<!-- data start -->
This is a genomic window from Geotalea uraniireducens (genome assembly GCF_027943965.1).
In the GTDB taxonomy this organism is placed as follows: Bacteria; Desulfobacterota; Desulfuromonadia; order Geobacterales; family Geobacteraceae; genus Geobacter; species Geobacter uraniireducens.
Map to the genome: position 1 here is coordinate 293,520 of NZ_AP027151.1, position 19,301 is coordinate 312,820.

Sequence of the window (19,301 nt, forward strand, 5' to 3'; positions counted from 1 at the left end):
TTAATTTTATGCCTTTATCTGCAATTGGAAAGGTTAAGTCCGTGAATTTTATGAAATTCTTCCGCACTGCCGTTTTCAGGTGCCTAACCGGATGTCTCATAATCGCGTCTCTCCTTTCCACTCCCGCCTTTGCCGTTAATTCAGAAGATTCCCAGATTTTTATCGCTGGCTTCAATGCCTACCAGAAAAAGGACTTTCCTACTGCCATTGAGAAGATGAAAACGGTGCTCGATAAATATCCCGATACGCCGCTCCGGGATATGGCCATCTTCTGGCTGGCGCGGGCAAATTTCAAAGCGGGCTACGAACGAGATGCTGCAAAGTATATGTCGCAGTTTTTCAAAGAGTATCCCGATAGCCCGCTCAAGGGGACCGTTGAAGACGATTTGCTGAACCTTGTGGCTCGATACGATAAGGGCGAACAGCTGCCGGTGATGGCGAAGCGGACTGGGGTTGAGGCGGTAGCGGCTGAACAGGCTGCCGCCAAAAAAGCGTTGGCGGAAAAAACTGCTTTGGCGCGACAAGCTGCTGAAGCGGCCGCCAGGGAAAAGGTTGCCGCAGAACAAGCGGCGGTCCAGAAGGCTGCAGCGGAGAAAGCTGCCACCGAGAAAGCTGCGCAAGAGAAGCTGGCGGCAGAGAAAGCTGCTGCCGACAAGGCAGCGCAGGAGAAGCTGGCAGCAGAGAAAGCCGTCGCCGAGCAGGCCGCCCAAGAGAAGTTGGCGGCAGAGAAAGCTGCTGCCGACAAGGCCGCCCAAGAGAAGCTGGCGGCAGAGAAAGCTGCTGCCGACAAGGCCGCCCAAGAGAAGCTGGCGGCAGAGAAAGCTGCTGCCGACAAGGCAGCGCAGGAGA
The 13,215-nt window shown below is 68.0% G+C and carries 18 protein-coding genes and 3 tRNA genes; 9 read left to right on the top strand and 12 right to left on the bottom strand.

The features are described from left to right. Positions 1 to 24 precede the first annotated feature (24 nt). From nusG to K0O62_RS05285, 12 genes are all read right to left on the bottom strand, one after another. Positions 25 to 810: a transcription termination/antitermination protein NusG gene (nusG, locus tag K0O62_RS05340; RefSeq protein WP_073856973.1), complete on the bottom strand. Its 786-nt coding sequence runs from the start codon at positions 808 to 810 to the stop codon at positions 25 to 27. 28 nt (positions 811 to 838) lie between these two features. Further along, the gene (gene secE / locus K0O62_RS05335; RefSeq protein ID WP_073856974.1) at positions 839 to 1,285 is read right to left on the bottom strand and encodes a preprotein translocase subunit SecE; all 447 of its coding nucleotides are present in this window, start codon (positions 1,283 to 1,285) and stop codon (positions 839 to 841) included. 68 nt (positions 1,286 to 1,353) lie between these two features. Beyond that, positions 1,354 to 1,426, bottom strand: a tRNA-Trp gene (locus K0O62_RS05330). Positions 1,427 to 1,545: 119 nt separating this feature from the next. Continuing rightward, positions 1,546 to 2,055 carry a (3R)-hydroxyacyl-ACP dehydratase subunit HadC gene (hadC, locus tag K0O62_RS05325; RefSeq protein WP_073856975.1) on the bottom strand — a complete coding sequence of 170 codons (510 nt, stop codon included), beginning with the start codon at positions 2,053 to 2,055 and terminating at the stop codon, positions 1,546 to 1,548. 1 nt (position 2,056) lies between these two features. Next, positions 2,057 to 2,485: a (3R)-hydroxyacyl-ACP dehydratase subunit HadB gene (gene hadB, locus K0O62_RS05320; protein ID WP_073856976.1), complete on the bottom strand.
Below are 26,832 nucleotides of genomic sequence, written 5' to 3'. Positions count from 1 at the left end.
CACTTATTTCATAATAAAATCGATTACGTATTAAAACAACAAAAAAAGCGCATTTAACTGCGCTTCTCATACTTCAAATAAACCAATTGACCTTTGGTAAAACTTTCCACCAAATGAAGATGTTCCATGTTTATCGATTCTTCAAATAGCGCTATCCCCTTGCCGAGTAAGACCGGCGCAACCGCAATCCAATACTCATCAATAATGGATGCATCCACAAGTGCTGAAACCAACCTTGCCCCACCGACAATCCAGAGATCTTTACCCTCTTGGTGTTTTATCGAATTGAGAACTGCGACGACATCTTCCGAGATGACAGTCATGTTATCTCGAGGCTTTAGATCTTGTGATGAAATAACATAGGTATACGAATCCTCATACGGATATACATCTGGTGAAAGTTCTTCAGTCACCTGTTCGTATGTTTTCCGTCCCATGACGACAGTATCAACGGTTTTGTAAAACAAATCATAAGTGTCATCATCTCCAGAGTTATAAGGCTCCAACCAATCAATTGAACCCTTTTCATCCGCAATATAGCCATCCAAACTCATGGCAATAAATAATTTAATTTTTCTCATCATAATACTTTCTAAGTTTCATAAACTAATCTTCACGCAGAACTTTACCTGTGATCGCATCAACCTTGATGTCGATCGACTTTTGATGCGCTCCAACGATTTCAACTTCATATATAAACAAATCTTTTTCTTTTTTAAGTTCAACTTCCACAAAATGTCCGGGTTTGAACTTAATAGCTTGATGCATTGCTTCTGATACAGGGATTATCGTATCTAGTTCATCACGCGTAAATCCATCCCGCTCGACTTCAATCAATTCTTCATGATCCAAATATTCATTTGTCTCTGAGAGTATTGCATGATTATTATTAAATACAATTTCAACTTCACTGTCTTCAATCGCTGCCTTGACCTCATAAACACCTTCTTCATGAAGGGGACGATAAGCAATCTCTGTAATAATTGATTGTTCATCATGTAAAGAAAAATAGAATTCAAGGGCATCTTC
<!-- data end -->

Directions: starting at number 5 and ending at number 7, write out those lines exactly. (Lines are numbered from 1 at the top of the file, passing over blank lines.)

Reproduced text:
TTAATTTTATGCCTTTATCTGCAATTGGAAAGGTTAAGTCCGTGAATTTTATGAAATTCTTCCGCACTGCCGTTTTCAGGTGCCTAACCGGATGTCTCATAATCGCGTCTCTCCTTTCCACTCCCGCCTTTGCCGTTAATTCAGAAGATTCCCAGATTTTTATCGCTGGCTTCAATGCCTACCAGAAAAAGGACTTTCCTACTGCCATTGAGAAGATGAAAACGGTGCTCGATAAATATCCCGATACGCCGCTCCGGGATATGGCCATCTTCTGGCTGGCGCGGGCAAATTTCAAAGCGGGCTACGAACGAGATGCTGCAAAGTATATGTCGCAGTTTTTCAAAGAGTATCCCGATAGCCCGCTCAAGGGGACCGTTGAAGACGATTTGCTGAACCTTGTGGCTCGATACGATAAGGGCGAACAGCTGCCGGTGATGGCGAAGCGGACTGGGGTTGAGGCGGTAGCGGCTGAACAGGCTGCCGCCAAAAAAGCGTTGGCGGAAAAAACTGCTTTGGCGCGACAAGCTGCTGAAGCGGCCGCCAGGGAAAAGGTTGCCGCAGAACAAGCGGCGGTCCAGAAGGCTGCAGCGGAGAAAGCTGCCACCGAGAAAGCTGCGCAAGAGAAGCTGGCGGCAGAGAAAGCTGCTGCCGACAAGGCAGCGCAGGAGAAGCTGGCAGCAGAGAAAGCCGTCGCCGAGCAGGCCGCCCAAGAGAAGTTGGCGGCAGAGAAAGCTGCTGCCGACAAGGCCGCCCAAGAGAAGCTGGCGGCAGAGAAAGCTGCTGCCGACAAGGCCGCCCAAGAGAAGCTGGCGGCAGAGAAAGCTGCTGCCGACAAGGCAGCGCAGGAGA
The 13,215-nt window shown below is 68.0% G+C and carries 18 protein-coding genes and 3 tRNA genes; 9 read left to right on the top strand and 12 right to left on the bottom strand.

The features are described from left to right. Positions 1 to 24 precede the first annotated feature (24 nt). From nusG to K0O62_RS05285, 12 genes are all read right to left on the bottom strand, one after another. Positions 25 to 810: a transcription termination/antitermination protein NusG gene (nusG, locus tag K0O62_RS05340; RefSeq protein WP_073856973.1), complete on the bottom strand. Its 786-nt coding sequence runs from the start codon at positions 808 to 810 to the stop codon at positions 25 to 27. 28 nt (positions 811 to 838) lie between these two features. Further along, the gene (gene secE / locus K0O62_RS05335; RefSeq protein ID WP_073856974.1) at positions 839 to 1,285 is read right to left on the bottom strand and encodes a preprotein translocase subunit SecE; all 447 of its coding nucleotides are present in this window, start codon (positions 1,283 to 1,285) and stop codon (positions 839 to 841) included. 68 nt (positions 1,286 to 1,353) lie between these two features. Beyond that, positions 1,354 to 1,426, bottom strand: a tRNA-Trp gene (locus K0O62_RS05330). Positions 1,427 to 1,545: 119 nt separating this feature from the next. Continuing rightward, positions 1,546 to 2,055 carry a (3R)-hydroxyacyl-ACP dehydratase subunit HadC gene (hadC, locus tag K0O62_RS05325; RefSeq protein WP_073856975.1) on the bottom strand — a complete coding sequence of 170 codons (510 nt, stop codon included), beginning with the start codon at positions 2,053 to 2,055 and terminating at the stop codon, positions 1,546 to 1,548. 1 nt (position 2,056) lies between these two features. Next, positions 2,057 to 2,485: a (3R)-hydroxyacyl-ACP dehydratase subunit HadB gene (gene hadB, locus K0O62_RS05320; protein ID WP_073856976.1), complete on the bottom strand.